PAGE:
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NFL draft grades, AFC East: Strong hauls for Jets, Patriots; Bills perplex

Why provide instant grades on the selections of prospects who have yet to take an NFL snap? Well, you're reading this, aren't you? Considering the makeup of every roster and the factors surrounding each pick, Gennaro Filice and Nick Shook attempt a division-by-division assessment of the 2024 NFL Draft. Keep in mind that these grades are based on draft hauls alone -- picks traded for veteran players were not taken into account. Below is Nick's AFC East report card.

New England Patriots
Draft picks: 8

Round 1: Drake Maye, QB, North Carolina (No. 3 overall)

Round 2: Ja'Lynn Polk, WR, Washington (37)

Round 3: Caedan Wallace, OT, Penn State (68)

Round 4: Layden Robinson, OG, Texas A&M (103) | Javon Baker, WR, UCF (110)

Round 6: Marcellas Dial, DB, South Carolina (180) | Joe Milton III, QB, Tennessee (193)

Round 7: Jaheim Bell, TE, Florida State (231)

It’s a new era in New England, and the face of it will be Drake Maye, a quarterback the Patriots were so convinced was their man, they rebuffed trade offers for the No. 3 pick. This class will ultimately be judged on Maye’s performance, which will also be tied to the play of the second player the Patriots chose, Ja’Lynn Polk. It’s taking me some time to shake the old notion of what a Patriots player is -- Ladd McConkey felt like a good fit for the previous regime under Bill Belichick -- now that Jerod Mayo and Eliot Wolf are running the show, but this draft will help, I think. I loved their decision to double down at receiver by taking Javon Baker in an attempt to finally remake the NFL’s thinnest receiving corps. Their investment in two linemen should give New England one instant starter (Caedan Wallace) and a guard (Layden Robinson) to develop. Selecting Joe Milton III wasn’t a bad decision, either, because he’ll get time to develop, and you just cannot teach the arm strength he possesses.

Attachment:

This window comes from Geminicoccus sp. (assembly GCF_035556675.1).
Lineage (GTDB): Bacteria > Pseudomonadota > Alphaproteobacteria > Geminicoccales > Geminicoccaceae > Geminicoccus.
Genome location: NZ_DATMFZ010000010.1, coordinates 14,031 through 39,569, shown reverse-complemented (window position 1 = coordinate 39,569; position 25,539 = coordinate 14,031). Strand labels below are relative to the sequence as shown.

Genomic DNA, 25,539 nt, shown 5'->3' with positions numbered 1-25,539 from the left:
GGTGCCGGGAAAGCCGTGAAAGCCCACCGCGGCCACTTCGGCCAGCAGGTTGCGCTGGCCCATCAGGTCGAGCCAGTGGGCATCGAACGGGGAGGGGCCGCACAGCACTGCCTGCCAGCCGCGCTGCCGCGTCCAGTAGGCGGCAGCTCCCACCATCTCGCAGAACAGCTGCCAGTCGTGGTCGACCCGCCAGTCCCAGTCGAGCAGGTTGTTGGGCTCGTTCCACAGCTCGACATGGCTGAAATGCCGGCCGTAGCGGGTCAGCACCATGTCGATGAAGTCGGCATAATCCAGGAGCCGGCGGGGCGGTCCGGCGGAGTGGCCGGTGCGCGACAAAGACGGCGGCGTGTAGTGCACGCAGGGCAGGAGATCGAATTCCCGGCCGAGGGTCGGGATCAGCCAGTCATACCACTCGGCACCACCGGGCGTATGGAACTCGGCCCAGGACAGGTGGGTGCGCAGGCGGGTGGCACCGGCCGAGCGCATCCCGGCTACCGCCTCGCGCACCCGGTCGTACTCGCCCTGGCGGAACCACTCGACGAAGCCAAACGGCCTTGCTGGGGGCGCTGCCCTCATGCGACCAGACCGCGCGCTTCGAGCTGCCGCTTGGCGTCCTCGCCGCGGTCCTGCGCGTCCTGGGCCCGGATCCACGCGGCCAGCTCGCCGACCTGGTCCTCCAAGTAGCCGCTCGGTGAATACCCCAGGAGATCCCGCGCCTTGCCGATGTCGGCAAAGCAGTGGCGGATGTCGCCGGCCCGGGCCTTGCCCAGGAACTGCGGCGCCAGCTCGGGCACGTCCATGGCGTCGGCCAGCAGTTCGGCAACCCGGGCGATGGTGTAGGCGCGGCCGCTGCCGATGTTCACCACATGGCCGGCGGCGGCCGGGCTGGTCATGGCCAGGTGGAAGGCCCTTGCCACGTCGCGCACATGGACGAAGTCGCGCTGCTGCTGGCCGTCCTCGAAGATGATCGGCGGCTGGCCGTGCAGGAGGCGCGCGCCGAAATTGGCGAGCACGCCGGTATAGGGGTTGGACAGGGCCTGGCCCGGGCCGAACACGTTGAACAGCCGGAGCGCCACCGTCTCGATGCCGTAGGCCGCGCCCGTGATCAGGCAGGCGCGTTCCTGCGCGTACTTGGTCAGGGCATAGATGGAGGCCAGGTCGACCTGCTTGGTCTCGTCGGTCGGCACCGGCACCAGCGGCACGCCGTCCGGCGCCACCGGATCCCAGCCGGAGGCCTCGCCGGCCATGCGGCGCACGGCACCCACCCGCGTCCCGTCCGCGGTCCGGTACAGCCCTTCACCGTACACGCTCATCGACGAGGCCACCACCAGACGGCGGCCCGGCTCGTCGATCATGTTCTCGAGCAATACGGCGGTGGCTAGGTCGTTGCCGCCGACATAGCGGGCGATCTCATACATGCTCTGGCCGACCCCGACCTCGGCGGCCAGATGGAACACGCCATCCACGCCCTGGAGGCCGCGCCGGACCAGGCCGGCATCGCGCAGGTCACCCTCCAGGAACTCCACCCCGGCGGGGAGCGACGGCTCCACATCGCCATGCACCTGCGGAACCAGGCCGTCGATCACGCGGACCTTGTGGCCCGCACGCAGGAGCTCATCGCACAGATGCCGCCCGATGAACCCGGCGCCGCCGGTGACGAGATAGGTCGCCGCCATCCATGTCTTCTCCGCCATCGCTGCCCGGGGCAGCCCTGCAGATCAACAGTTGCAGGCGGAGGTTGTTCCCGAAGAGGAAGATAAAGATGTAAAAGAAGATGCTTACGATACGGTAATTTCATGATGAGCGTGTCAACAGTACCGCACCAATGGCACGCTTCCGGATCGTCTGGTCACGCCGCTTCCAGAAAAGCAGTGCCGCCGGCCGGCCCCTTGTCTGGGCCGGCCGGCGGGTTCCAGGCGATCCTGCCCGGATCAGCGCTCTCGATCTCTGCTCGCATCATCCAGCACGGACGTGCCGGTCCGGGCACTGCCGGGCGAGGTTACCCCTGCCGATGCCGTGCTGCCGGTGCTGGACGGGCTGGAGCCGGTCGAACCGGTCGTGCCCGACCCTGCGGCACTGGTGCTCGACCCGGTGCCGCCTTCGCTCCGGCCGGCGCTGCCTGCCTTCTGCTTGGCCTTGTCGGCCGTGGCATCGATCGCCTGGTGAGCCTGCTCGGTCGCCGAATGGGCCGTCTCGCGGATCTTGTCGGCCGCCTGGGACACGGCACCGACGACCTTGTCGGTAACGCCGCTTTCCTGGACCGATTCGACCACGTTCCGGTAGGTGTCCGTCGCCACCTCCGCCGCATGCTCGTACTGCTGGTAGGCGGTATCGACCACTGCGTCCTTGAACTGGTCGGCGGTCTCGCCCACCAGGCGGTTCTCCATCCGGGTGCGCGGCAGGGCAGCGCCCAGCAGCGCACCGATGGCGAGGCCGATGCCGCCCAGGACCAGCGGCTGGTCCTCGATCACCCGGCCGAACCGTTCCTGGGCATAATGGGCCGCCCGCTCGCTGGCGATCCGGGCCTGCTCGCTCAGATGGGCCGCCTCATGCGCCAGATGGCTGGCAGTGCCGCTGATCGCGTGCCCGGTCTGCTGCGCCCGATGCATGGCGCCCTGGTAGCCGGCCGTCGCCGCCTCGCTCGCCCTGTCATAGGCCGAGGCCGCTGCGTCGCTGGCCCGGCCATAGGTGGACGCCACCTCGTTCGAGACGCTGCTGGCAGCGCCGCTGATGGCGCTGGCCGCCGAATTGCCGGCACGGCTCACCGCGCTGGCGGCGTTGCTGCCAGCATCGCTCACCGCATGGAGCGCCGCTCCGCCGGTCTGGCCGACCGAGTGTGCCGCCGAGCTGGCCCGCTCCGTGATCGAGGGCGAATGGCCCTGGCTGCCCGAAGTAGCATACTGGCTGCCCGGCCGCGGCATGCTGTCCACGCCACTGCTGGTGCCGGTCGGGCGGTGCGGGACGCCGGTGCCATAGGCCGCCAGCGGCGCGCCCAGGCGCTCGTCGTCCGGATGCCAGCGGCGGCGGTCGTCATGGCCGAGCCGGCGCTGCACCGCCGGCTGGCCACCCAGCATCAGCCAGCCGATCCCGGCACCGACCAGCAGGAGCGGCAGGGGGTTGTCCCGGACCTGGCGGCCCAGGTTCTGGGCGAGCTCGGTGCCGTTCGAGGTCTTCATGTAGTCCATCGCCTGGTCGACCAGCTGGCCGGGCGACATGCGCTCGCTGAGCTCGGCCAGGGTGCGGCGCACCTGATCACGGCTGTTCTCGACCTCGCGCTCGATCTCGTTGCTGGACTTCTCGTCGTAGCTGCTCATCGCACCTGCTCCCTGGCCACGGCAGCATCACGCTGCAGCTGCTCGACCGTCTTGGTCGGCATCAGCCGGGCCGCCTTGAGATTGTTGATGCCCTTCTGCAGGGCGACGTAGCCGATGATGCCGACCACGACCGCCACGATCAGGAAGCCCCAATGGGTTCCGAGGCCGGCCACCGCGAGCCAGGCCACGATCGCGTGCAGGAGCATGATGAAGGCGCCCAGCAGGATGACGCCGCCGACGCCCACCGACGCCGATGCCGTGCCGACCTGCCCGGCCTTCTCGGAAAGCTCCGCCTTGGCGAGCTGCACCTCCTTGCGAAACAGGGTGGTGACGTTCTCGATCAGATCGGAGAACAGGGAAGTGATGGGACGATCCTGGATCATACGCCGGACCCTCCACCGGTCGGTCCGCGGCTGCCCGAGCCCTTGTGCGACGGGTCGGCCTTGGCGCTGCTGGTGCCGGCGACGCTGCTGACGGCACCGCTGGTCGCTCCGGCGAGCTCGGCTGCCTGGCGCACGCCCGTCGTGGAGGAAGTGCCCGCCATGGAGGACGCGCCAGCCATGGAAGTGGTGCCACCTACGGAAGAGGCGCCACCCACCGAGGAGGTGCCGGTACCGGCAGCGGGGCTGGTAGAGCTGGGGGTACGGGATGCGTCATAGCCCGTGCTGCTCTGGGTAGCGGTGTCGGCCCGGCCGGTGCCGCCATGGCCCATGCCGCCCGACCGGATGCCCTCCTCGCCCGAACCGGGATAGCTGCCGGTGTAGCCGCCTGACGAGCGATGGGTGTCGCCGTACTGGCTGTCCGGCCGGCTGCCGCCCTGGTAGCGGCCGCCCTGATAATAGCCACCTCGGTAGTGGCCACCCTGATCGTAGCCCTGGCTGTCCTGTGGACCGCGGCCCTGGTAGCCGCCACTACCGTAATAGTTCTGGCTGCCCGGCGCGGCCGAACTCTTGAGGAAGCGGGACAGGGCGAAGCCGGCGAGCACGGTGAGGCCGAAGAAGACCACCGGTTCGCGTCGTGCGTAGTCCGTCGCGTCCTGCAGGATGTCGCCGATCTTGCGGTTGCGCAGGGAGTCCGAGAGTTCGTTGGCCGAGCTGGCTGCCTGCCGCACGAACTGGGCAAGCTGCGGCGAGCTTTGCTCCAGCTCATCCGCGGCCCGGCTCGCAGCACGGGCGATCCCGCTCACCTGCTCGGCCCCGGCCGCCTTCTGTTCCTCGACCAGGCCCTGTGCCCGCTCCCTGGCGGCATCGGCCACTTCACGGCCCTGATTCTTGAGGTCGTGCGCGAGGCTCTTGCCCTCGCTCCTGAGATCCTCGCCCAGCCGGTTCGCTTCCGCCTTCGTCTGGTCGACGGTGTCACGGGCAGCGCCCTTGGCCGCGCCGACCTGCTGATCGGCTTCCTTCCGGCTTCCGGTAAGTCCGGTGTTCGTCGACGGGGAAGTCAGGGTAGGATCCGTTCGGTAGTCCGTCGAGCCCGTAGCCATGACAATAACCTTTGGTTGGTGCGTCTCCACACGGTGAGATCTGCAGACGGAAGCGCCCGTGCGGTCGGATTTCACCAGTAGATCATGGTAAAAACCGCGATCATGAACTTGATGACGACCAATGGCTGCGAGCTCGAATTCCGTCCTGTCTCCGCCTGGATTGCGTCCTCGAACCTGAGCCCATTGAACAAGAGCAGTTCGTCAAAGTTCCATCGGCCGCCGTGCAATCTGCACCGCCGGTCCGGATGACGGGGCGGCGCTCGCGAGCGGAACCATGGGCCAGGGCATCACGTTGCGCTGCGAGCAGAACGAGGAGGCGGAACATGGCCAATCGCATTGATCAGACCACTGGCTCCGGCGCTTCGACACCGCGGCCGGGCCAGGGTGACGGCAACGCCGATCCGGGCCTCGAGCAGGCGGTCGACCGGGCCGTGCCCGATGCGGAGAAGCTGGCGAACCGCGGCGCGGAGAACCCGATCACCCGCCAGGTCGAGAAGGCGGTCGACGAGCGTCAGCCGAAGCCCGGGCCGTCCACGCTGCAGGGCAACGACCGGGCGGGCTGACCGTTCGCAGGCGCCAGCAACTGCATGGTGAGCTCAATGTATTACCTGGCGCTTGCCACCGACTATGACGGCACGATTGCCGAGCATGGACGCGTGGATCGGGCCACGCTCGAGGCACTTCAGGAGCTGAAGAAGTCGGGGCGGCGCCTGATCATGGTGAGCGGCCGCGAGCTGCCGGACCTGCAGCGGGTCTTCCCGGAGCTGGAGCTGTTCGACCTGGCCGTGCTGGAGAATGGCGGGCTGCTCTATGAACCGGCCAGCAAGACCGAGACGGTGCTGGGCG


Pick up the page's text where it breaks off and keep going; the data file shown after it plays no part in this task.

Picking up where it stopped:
New York Jets
Draft picks: 7

Round 1: Olumuyiwa Fashanu, OT, Penn State (No. 11 overall)

Round 3: Malachi Corley, WR, Western Kentucky (65)

Round 4: Braelon Allen, RB, Wisconsin (134)

Round 5: Jordan Travis, QB, Florida State (171) | Isaiah Davis, RB, South Dakota State (173) | Qwan'tez Stiggers, CB (176)

Round 7: Jaylen Key, DB, Alabama (257)